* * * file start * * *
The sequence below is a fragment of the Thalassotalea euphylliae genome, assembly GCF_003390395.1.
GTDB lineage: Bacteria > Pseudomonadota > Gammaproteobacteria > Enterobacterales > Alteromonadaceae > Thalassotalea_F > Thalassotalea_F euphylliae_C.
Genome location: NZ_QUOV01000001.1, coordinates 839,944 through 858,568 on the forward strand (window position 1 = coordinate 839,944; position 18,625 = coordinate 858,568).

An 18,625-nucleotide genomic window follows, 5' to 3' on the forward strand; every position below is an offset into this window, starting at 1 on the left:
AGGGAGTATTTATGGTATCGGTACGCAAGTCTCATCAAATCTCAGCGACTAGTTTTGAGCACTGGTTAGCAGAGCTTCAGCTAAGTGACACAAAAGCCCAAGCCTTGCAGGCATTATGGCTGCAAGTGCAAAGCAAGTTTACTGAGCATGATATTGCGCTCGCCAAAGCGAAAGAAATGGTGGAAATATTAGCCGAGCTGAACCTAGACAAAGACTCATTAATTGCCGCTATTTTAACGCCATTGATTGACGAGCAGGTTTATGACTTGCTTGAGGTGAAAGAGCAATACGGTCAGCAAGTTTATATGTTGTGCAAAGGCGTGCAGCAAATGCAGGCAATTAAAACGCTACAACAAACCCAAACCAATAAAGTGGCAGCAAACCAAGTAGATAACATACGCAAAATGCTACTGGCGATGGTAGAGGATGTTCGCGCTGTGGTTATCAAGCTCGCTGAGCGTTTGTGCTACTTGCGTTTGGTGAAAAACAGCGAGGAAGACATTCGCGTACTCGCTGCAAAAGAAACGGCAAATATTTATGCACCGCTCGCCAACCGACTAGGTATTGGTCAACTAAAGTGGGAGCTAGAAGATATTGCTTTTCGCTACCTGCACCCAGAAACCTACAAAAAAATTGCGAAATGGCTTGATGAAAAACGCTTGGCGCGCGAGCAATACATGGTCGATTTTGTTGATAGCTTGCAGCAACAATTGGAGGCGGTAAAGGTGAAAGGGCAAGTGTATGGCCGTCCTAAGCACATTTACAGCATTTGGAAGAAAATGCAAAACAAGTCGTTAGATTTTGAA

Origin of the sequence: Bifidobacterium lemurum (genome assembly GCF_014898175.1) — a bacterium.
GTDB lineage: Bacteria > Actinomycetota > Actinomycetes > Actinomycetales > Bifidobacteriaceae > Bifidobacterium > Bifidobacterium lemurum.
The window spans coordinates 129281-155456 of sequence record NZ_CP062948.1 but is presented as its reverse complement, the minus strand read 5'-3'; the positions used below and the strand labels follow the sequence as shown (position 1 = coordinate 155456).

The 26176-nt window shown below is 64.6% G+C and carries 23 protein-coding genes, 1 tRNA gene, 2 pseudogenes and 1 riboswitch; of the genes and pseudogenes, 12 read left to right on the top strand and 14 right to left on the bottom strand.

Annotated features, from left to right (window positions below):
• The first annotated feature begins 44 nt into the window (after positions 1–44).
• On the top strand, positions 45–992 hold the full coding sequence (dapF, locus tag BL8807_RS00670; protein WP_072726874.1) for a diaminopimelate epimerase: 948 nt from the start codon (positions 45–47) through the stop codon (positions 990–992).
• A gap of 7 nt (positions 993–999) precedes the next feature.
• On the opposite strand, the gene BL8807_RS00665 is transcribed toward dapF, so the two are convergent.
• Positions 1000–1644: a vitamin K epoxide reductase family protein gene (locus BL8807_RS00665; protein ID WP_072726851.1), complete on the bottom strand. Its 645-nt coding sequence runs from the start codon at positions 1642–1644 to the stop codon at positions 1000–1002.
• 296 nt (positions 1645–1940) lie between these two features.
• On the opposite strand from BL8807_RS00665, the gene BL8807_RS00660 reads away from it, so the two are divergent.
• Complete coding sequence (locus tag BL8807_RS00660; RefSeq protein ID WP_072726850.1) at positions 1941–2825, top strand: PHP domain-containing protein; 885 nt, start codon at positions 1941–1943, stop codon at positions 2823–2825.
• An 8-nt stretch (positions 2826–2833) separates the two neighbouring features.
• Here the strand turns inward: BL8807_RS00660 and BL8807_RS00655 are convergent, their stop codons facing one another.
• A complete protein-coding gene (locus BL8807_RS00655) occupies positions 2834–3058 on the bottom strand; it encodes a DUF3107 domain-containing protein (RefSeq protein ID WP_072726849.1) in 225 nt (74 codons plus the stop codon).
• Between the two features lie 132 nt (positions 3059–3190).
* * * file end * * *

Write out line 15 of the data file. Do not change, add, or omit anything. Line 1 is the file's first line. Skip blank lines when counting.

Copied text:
• Positions 1000–1644: a vitamin K epoxide reductase family protein gene (locus BL8807_RS00665; protein ID WP_072726851.1), complete on the bottom strand. Its 645-nt coding sequence runs from the start codon at positions 1642–1644 to the stop codon at positions 1000–1002.